Posted in Cycle
mountain bike tyre buying guide

 

Mountain bike tyres explained

A mountain bike tyre is specifically designed for off-road riding, and features raised knobs or "lugs" that are;designed to dig into loose material and provide grip on all terrain. A good mountain bike tyre will provide low rolling resistance, ample grip and provide a degree of cushioning that will enhance the quality of your ride.

Here at Wiggle, we stock a wide range of mountain bike tyres, in all of the popular wheel sizes (Ed:- even in 26"? YES!); so if you ride 26 inch tyres, 27.5 inch (650b) tyres or 29 inch tyres, then don't worry - we've got you covered!

mountain bike tyres buying advice

 

 

Key factors to consider when buying a mountain bike tyre

Wheel size: Tyres, like wheels, come in three different sizes for mountain bikes: 29 inch, 27.5 inch (650b) and 26 inch. Make sure that you get the right size tyre for your wheelset. The manufacturer's label on your wheelset should detail the size of tyre that they will take.

Tyre width: Tyre width is a key factor in the feel and performance of your bike. A wider tyre gives greater stability when cornering and when moving fast; the higher surface area in contact with the ground improves grip and traction. However, wider tyres reduce mud clearance between the tyre and the frame, and the higher friction also affects speed. Therefore a compromise has to be met: cross country mountain bikers tend to use tyres with a width of 1.8-2.2 inches, whilst more aggressive 'All-Mountain' riders and downhill racers use tyres of 2.1-2.4 inches width.

mtb tyre buying guide

 

 

Front and rear specific tyres

Many manufacturers have front and rear specific tyres; this doesn't mean that you can't use a "front" tyre on the rear, or visa versa; it is just the tread and design of the tyre has been optimised to provide the best performance if you do use them on the intended wheel.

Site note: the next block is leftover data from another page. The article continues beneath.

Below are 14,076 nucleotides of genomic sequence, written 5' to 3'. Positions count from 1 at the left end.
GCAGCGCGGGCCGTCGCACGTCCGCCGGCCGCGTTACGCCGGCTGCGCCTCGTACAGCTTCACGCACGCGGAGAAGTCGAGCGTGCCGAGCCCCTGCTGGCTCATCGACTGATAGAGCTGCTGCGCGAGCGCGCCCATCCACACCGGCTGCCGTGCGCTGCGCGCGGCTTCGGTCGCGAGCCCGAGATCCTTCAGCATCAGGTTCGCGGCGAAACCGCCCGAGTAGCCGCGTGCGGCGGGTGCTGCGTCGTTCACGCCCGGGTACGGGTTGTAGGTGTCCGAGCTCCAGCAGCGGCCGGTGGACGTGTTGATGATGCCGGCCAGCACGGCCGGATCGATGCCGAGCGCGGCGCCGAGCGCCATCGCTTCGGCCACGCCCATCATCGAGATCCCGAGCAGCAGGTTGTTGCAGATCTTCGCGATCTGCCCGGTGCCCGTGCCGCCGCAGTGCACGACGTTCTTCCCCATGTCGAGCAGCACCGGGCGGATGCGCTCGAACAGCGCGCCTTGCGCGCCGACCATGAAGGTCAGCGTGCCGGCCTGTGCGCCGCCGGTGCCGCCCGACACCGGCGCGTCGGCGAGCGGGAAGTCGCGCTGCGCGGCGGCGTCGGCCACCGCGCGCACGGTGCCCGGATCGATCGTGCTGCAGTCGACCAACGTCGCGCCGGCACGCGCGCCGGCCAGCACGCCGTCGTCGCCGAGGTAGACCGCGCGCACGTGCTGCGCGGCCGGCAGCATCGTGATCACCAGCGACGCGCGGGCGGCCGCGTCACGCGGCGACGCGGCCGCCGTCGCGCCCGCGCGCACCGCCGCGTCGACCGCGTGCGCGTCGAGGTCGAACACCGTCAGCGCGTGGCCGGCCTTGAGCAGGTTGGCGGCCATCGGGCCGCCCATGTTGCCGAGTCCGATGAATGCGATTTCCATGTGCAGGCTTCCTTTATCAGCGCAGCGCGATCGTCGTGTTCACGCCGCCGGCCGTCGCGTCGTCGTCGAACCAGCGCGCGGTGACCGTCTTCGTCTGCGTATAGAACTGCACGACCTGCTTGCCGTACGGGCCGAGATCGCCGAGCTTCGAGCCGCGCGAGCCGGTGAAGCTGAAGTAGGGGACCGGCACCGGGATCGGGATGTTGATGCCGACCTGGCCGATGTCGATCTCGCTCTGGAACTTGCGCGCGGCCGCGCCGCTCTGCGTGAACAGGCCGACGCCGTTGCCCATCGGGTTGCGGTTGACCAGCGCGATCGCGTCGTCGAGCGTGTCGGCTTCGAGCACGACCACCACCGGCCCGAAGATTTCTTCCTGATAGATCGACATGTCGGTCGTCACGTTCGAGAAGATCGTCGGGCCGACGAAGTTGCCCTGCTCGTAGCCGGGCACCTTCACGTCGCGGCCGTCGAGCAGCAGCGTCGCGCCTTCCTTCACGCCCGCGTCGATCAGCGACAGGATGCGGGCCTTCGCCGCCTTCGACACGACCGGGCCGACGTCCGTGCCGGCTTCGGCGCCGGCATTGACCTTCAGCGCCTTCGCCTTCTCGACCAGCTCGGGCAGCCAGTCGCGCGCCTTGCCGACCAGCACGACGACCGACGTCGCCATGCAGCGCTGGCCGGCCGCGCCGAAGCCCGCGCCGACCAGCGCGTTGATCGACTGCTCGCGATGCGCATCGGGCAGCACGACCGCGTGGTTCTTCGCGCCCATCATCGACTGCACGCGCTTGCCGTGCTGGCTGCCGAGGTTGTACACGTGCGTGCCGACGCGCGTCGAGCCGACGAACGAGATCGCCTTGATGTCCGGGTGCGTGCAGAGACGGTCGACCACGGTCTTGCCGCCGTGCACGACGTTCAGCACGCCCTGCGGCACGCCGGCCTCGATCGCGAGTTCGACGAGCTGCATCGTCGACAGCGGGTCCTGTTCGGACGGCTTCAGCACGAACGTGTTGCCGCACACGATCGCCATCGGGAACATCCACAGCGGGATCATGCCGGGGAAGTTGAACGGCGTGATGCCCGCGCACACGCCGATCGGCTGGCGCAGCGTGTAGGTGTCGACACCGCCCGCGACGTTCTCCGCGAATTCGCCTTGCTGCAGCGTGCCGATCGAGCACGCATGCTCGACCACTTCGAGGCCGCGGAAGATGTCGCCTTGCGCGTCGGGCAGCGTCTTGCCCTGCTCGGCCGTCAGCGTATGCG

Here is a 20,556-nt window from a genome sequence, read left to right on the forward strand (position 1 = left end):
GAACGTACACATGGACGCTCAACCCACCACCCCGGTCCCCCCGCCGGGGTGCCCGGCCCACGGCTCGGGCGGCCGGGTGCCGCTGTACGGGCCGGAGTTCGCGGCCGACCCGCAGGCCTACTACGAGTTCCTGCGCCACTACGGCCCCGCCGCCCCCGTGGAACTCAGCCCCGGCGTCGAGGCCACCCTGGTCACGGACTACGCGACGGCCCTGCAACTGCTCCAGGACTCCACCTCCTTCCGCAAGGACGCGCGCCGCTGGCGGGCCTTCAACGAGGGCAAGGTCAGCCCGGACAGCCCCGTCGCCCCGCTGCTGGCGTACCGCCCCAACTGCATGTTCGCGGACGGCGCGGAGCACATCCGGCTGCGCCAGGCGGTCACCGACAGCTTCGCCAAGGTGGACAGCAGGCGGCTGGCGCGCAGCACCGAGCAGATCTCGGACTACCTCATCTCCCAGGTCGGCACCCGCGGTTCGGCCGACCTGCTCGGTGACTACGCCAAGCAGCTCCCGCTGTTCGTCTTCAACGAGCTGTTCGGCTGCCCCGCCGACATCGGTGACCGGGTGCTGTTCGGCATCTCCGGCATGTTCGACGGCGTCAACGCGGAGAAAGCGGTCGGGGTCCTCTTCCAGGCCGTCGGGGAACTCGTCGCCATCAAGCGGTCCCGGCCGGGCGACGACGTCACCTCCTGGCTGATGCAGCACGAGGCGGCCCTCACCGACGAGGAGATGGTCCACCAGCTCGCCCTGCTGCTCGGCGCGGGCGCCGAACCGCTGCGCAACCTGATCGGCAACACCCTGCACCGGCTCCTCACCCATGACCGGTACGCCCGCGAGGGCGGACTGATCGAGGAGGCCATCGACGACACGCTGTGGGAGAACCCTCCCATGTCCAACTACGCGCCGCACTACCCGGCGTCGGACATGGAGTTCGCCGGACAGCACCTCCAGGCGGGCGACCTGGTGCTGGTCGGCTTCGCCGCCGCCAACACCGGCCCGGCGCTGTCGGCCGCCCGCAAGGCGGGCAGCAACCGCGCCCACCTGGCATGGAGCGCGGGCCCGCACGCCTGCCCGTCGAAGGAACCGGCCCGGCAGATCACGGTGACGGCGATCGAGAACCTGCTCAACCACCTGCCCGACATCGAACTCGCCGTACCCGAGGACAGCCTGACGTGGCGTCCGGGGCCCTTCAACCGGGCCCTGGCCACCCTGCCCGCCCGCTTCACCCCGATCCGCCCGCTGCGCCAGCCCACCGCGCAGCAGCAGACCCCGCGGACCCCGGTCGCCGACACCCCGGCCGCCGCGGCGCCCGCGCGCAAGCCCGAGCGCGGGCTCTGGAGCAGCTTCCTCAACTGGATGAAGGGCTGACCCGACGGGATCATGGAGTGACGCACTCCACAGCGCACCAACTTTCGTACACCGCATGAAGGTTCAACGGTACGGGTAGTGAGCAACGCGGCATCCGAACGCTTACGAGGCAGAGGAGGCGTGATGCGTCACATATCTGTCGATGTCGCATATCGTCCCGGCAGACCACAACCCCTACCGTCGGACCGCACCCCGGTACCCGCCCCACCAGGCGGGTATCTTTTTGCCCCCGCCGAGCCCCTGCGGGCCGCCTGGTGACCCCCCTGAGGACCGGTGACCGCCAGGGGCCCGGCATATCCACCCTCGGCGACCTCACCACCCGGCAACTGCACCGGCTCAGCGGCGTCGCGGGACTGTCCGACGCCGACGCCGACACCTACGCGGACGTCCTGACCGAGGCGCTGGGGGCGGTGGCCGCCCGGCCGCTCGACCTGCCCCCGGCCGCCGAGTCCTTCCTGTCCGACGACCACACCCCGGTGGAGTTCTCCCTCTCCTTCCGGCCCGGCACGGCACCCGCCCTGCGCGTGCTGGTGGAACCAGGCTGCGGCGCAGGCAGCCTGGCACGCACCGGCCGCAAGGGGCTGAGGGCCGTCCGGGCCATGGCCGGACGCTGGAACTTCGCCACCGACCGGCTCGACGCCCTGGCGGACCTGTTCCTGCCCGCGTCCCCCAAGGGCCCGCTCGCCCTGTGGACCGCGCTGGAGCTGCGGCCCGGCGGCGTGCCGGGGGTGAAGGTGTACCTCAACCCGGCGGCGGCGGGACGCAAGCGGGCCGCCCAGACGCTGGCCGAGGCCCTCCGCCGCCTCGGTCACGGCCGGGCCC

Front tyre features

Typically, a front tyre will have a slightly wider profile than a rear tyre; they also tend to have higher side lugs, but lower central lugs - to provide cornering confidence, but a lower rolling resistance.

Tyres like the Maxxis High Roller II Tyres are particularly popular as front tyres.

mountain bike front tyre options

 

 

Rear tyre features

A rear tyre tends to feature more horizontal spanning knobs; these help to improve traction, and avoid the rear wheel from spinning in wet or muddy conditions. A rear tyre can also be narrower - to improve mud clearance when the tyre begins to carry a lot of debris.

The Continental X King Protection 29er Folding MTB Tyre is a fantastic rear tyre.

mountain bike rear tyre options

 

 

 

What tyres should I get for my riding style?

 

Cross Country (XC) riding

Cross country riders tend to look for fast rolling tyres, with smoother/smaller knobs and a narrower tyre width.

These tyres maximise performance in conditions that are not overly demanding i.e. normal trails and grass.

In wet conditions, XC riders may look at changing their tyres to narrower profiles - to increase mud clearance. They may also move to larger profile knobs to increase traction.

Mountain bike tyres like the Schwalbe Racing Ralph Evo Liteskin Folding 29er MTB Tyre are made for the XC racer.

cross country mountain biking tyres

 

Trail and Enduro riding

Trail and 'Enduro' riding requires tyres with more grip and more durability than cross country tyres.

These tyres tend to use softer compounds that "stick" to rocky surfaces better; as well as wider profiles to handle more extreme cornering.

The Schwalbe Hans Dampf Snakeskin Folding TL Easy 650B Tyre is one of the best trail tyres you can get! This particular model offers fantastic sidewall protection against punctures.

enduro bike tyres

 

 

What is the recommended off-road tyre pressure?

Off-road tyres are usually marked with a pressure range: from the minimum that will support a rider of average weight, to the absolute maximum the tyre can hold. Do not exceed the maximum when tyres are marked with a range!

If your tyre does not have sidewall markings, then consult a tyre pressure chart from the bike tyre manufacturer; then make your own calculated decision based upon the tyre selection and rider weight.

mountain bike tyre buying guide